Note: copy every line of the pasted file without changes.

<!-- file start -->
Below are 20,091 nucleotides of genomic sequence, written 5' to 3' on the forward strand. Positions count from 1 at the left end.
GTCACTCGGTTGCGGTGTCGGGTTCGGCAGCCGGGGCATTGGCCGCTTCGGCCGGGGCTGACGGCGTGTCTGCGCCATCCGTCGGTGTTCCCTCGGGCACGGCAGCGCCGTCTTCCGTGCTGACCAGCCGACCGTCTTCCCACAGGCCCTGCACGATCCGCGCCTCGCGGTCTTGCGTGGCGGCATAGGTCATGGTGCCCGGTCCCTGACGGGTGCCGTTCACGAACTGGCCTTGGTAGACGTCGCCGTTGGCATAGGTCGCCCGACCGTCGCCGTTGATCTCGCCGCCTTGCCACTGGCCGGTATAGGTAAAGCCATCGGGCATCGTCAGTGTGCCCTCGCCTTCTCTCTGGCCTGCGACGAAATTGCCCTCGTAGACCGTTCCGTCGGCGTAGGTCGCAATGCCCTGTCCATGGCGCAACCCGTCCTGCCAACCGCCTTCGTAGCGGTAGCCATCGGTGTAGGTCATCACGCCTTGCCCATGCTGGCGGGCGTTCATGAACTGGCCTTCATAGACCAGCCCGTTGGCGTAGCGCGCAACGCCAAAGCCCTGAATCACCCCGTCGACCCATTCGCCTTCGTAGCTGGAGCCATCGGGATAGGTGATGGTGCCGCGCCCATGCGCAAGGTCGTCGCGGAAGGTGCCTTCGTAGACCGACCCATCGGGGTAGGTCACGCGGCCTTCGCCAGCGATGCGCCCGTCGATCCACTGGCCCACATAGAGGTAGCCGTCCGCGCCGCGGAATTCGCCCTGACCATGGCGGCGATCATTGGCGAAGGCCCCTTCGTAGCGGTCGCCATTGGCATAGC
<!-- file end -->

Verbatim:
Below are 20,091 nucleotides of genomic sequence, written 5' to 3' on the forward strand. Positions count from 1 at the left end.
GTCACTCGGTTGCGGTGTCGGGTTCGGCAGCCGGGGCATTGGCCGCTTCGGCCGGGGCTGACGGCGTGTCTGCGCCATCCGTCGGTGTTCCCTCGGGCACGGCAGCGCCGTCTTCCGTGCTGACCAGCCGACCGTCTTCCCACAGGCCCTGCACGATCCGCGCCTCGCGGTCTTGCGTGGCGGCATAGGTCATGGTGCCCGGTCCCTGACGGGTGCCGTTCACGAACTGGCCTTGGTAGACGTCGCCGTTGGCATAGGTCGCCCGACCGTCGCCGTTGATCTCGCCGCCTTGCCACTGGCCGGTATAGGTAAAGCCATCGGGCATCGTCAGTGTGCCCTCGCCTTCTCTCTGGCCTGCGACGAAATTGCCCTCGTAGACCGTTCCGTCGGCGTAGGTCGCAATGCCCTGTCCATGGCGCAACCCGTCCTGCCAACCGCCTTCGTAGCGGTAGCCATCGGTGTAGGTCATCACGCCTTGCCCATGCTGGCGGGCGTTCATGAACTGGCCTTCATAGACCAGCCCGTTGGCGTAGCGCGCAACGCCAAAGCCCTGAATCACCCCGTCGACCCATTCGCCTTCGTAGCTGGAGCCATCGGGATAGGTGATGGTGCCGCGCCCATGCGCAAGGTCGTCGCGGAAGGTGCCTTCGTAGACCGACCCATCGGGGTAGGTCACGCGGCCTTCGCCAGCGATGCGCCCGTCGATCCACTGGCCCACATAGAGGTAGCCGTCCGCGCCGCGGAATTCGCCCTGACCATGGCGGCGATCATTGGCGAAGGCCCCTTCGTAGCGGTCGCCATTGGCATAGC